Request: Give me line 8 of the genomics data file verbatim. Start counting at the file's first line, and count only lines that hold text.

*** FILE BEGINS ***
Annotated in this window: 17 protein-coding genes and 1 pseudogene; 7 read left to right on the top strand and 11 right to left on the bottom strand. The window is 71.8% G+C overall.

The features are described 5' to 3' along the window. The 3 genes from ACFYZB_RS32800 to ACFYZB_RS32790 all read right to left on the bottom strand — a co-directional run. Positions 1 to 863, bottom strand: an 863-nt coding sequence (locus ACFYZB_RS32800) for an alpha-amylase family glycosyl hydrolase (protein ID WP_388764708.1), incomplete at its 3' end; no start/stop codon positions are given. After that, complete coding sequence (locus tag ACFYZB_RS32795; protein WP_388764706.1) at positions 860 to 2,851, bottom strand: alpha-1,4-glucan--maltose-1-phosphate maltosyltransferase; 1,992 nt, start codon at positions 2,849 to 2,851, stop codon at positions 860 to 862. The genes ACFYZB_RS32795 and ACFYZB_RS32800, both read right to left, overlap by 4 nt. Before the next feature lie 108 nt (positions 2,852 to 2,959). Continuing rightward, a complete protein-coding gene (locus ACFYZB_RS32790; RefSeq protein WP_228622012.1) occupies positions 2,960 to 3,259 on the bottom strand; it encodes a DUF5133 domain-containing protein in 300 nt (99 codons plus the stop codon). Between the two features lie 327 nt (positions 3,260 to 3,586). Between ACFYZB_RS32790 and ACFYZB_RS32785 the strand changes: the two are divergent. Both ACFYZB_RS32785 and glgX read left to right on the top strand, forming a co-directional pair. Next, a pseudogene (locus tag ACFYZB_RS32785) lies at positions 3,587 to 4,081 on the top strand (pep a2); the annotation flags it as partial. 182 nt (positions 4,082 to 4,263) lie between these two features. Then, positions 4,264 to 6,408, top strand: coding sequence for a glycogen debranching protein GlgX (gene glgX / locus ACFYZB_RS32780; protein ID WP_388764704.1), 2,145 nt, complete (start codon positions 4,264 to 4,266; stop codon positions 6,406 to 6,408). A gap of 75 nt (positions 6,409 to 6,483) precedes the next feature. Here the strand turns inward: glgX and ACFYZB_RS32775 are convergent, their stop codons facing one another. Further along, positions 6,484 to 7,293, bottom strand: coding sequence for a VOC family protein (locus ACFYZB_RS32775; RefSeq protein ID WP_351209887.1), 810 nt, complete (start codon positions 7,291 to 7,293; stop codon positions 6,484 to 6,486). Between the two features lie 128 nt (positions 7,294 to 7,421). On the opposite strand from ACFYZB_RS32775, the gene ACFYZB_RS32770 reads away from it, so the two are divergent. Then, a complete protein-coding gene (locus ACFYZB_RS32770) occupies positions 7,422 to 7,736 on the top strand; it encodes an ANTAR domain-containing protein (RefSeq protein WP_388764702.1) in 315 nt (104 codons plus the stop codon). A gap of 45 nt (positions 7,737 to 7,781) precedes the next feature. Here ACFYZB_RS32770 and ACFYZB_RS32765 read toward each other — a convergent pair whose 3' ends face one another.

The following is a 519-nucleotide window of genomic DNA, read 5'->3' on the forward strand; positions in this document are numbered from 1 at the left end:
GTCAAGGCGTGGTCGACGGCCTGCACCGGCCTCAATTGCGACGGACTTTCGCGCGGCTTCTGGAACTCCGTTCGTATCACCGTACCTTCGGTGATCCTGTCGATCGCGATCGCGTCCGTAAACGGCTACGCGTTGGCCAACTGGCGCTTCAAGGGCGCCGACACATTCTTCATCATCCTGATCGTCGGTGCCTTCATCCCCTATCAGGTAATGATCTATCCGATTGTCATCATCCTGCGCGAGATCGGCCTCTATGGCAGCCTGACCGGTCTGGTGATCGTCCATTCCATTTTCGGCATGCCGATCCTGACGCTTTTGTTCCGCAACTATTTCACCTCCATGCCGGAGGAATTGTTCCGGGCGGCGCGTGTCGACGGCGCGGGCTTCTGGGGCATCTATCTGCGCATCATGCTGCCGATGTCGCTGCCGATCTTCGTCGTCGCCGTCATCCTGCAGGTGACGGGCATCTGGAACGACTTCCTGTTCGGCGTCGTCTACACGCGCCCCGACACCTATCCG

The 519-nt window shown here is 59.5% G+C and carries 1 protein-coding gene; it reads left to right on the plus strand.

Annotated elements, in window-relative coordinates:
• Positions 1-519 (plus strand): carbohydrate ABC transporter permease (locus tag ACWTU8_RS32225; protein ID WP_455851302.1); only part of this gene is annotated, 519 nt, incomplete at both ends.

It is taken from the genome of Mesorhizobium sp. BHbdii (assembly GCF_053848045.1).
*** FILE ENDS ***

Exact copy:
It is taken from the genome of Mesorhizobium sp. BHbdii (assembly GCF_053848045.1).